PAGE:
Friday, August 14, 2009

Rain, Mud & Fleas. . .

Today we implanted an embryo in the heifer and worked with the bull at the Village of Hope. It was fun to see all of the children again. They are so happy and healthy all the time. They begged me to let them go to church with us again this week so I told them that they could come. Mambrat, the village “mother”, made us some fresh hot milk with sugar. I have really enjoyed drinking fresh hot milk here. Due to disease issues, the Ethiopians always boil their milk before serving it. It is impossible to get a glass of cold milk here. During our work at Adami Tulu we often had a glass of hot milk after working or during breaks.

We went back to Shashamene to purchase supplies for Kokossa. We swam through the people and taxis to get to a couple of hardware shops where we purchased wire and metal banding to fix the bridge. Then we began the three hour bouncy drive to Kokossa, which is truly one of the most beautiful places on earth. Chris was excited by all the new sights of the Ethiopian highlands. They are so beautiful, and the villages are so fascinating. We stopped at one point on the road and took pictures of us with some of the locals that were on their way to market. It is amazing how fast a crowd of people can gather when we stop along the road.

It was raining hard when we reached Kokossa. Some of the worst parts of the road have been fixed, but with all the extra rain we found several more bad spots, and it was still a challenge getting to the dairy site. We got stuck once, but were able to drive ourselves out. Brent and Chris were good at teaching Teddy how to drive in the mud, which helped a lot, and the villagers helped push us out of the places where we got stuck. One bump caught me just as I was coming down from another and catapulted me into the ceiling. My head and neck are still sore today from that one. We need to do some more road work and get a four wheel drive.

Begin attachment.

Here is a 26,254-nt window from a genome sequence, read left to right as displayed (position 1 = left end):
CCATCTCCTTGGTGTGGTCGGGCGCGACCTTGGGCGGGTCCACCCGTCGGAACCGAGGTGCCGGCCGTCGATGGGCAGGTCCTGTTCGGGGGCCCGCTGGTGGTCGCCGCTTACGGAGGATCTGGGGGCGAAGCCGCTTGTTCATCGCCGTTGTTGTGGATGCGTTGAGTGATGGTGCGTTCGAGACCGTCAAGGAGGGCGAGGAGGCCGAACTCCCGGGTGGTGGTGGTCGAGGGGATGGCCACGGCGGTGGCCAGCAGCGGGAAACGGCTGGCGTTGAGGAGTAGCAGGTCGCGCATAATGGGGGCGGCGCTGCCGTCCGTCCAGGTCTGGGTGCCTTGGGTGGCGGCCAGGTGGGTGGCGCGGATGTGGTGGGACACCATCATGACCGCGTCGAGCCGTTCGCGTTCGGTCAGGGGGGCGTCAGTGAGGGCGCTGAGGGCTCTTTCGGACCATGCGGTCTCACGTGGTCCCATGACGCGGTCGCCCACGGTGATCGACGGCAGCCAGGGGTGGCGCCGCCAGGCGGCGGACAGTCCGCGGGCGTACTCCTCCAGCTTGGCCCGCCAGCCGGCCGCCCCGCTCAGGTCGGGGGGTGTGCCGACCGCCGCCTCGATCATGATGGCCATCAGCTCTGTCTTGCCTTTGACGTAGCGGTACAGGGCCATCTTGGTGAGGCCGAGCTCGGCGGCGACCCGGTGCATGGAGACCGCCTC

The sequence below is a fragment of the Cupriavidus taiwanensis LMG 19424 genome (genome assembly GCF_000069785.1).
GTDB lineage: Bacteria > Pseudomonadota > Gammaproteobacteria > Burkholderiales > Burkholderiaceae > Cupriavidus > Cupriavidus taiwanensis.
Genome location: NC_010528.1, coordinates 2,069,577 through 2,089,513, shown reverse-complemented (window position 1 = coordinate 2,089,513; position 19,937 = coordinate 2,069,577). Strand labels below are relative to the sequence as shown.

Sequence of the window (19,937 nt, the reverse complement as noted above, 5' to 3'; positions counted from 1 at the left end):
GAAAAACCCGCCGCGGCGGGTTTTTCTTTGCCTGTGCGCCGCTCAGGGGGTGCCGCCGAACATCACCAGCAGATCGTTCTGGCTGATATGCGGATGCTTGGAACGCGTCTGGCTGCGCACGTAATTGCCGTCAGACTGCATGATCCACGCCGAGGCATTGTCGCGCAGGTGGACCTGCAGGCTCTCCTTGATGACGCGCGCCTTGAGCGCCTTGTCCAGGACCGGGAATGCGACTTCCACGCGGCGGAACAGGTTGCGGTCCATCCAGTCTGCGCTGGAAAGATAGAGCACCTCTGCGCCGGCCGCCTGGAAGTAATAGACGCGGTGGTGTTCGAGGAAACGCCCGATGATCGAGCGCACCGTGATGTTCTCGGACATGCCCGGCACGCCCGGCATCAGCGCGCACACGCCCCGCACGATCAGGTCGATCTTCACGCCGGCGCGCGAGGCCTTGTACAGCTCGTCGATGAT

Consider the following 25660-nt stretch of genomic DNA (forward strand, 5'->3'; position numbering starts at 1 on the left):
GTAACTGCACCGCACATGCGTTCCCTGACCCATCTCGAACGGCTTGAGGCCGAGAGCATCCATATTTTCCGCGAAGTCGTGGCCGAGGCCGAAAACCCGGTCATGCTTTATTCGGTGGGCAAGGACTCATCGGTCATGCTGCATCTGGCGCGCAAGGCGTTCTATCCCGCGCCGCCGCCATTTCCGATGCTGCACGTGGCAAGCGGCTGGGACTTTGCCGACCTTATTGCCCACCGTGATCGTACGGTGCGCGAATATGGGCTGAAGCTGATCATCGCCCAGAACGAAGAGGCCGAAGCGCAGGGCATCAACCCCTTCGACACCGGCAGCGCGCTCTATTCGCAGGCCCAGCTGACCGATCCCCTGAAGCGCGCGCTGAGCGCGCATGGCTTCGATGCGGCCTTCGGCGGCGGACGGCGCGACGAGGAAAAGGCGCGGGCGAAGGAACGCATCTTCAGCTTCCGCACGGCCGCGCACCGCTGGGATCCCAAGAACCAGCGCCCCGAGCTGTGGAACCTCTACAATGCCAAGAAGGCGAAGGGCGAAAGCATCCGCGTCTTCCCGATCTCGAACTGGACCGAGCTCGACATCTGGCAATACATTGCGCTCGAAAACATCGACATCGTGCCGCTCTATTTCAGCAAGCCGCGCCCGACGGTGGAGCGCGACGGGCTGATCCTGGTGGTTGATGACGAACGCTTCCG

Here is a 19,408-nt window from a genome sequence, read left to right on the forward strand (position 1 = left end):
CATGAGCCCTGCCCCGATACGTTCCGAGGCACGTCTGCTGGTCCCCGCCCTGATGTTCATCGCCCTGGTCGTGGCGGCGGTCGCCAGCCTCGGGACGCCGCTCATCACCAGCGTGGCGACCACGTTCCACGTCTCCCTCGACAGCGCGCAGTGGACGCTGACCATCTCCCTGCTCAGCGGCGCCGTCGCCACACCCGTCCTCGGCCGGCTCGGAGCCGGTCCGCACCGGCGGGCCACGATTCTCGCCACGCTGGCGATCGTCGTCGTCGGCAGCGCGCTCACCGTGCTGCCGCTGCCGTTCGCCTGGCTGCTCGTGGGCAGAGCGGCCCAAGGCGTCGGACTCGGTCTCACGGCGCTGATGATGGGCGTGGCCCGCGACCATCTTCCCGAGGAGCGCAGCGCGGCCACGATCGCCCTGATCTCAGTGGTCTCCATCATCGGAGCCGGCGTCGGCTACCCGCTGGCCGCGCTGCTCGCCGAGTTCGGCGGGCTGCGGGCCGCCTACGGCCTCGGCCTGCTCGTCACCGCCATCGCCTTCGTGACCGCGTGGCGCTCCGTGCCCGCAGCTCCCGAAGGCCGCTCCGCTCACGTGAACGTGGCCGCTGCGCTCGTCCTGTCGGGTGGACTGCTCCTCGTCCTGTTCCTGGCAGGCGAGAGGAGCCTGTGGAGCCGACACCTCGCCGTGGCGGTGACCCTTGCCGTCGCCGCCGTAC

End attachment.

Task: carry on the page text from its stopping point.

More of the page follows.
As we unloaded in the rain, Chris asked what we were going to do now. I told him if we were smart we would turn around and get out of here right now! But instead we went to work. I prayed silently for some help with the weather. The rain let up some and only came down hard a couple of times the rest of the afternoon. It was a long, tiring day. We need to do some more road work and get a four wheel drive.

Brent and I gathered a crowd of villagers and had them help us work on the bridge for which will make it safer for them to cross the river. The banding didn’t work like we thought that it would, so we cut up young trees and nailed treads onto the bridge. It's still not ideal, but at least it is more stable. Brent was soaked from head to toe and I was glad that I had my rain gear with me and that my boots were mostly waterproof.

In the meantime, Chris & Abera took a crew and began processing the 100 heifers. Brent and I helped them finish when we were done working on the bridge. We pulled the CIDRs, put in eartags, vaccinated and put on heat detect patches. It rained on us most of the time that we were up there, and the little corral became very mucky as the rain continued. I was pulling out one of the CIDRs when a heifer kicked me from behind in the back of the leg and knocked me right on my rear end in the mud. I quickly scrambled to get up so that I didn’t get kicked again. My record book and passport fell out of my pocket and were covered in muck. The rain pants that I had on protected me fairly well, and a couple of the workers helped me clean off the rest of the way.

The villagers love to crowd around as we are working, this can be dangerous. A few of them were in the way of the needles that we were giving shots with. We need to figure out a way to let them observe and learn without being in danger of getting hurt.

Several days ago I noticed some red, itchy insect bites on my arm and legs. They felt a little like mosquito bites. Over the next couple of days I got more and more of them. I ask the hotel owner about them because I had no idea what was causing them. She said that they were probably fleas! She recommended that I go heavy on the insect repellent. I counted over 30 bites on my legs from my knees down plus a few on my arms. The last couple of days I have soaked myself with Off and it has taken care of the problem. I have also used some army issue foot powder that has anti-itch and bug repellant properties. Now my children can sing “My dad has fleas” when they tune their instruments. :)

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